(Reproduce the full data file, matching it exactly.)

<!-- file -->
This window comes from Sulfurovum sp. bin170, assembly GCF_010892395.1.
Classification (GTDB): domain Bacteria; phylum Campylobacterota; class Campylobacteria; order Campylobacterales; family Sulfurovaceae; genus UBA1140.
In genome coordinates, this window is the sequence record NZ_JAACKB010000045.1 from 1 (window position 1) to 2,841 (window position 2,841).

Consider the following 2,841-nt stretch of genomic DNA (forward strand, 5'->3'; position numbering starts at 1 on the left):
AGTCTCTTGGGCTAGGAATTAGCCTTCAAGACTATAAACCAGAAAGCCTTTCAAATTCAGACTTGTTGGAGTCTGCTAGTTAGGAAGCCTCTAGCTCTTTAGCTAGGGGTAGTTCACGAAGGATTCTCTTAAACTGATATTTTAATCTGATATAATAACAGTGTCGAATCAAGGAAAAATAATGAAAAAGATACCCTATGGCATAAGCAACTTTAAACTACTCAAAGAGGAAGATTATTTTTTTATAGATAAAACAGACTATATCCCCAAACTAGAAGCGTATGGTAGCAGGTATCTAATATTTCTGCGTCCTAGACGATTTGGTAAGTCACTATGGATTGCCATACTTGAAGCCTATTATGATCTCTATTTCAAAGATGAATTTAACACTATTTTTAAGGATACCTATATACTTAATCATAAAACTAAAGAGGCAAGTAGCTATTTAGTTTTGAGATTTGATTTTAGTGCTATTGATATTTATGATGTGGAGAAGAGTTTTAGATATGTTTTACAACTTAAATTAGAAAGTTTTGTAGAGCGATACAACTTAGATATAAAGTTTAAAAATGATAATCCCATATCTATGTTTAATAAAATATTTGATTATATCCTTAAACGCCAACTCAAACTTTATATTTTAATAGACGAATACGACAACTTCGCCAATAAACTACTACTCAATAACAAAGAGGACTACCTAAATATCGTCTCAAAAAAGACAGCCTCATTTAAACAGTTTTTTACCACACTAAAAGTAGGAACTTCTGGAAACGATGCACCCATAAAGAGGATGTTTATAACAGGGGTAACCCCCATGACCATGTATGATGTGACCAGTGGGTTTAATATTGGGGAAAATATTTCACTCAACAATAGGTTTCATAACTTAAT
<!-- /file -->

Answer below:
This window comes from Sulfurovum sp. bin170, assembly GCF_010892395.1.
Classification (GTDB): domain Bacteria; phylum Campylobacterota; class Campylobacteria; order Campylobacterales; family Sulfurovaceae; genus UBA1140.
In genome coordinates, this window is the sequence record NZ_JAACKB010000045.1 from 1 (window position 1) to 2,841 (window position 2,841).

Consider the following 2,841-nt stretch of genomic DNA (forward strand, 5'->3'; position numbering starts at 1 on the left):
AGTCTCTTGGGCTAGGAATTAGCCTTCAAGACTATAAACCAGAAAGCCTTTCAAATTCAGACTTGTTGGAGTCTGCTAGTTAGGAAGCCTCTAGCTCTTTAGCTAGGGGTAGTTCACGAAGGATTCTCTTAAACTGATATTTTAATCTGATATAATAACAGTGTCGAATCAAGGAAAAATAATGAAAAAGATACCCTATGGCATAAGCAACTTTAAACTACTCAAAGAGGAAGATTATTTTTTTATAGATAAAACAGACTATATCCCCAAACTAGAAGCGTATGGTAGCAGGTATCTAATATTTCTGCGTCCTAGACGATTTGGTAAGTCACTATGGATTGCCATACTTGAAGCCTATTATGATCTCTATTTCAAAGATGAATTTAACACTATTTTTAAGGATACCTATATACTTAATCATAAAACTAAAGAGGCAAGTAGCTATTTAGTTTTGAGATTTGATTTTAGTGCTATTGATATTTATGATGTGGAGAAGAGTTTTAGATATGTTTTACAACTTAAATTAGAAAGTTTTGTAGAGCGATACAACTTAGATATAAAGTTTAAAAATGATAATCCCATATCTATGTTTAATAAAATATTTGATTATATCCTTAAACGCCAACTCAAACTTTATATTTTAATAGACGAATACGACAACTTCGCCAATAAACTACTACTCAATAACAAAGAGGACTACCTAAATATCGTCTCAAAAAAGACAGCCTCATTTAAACAGTTTTTTACCACACTAAAAGTAGGAACTTCTGGAAACGATGCACCCATAAAGAGGATGTTTATAACAGGGGTAACCCCCATGACCATGTATGATGTGACCAGTGGGTTTAATATTGGGGAAAATATTTCACTCAACAATAGGTTTCATAACTTAAT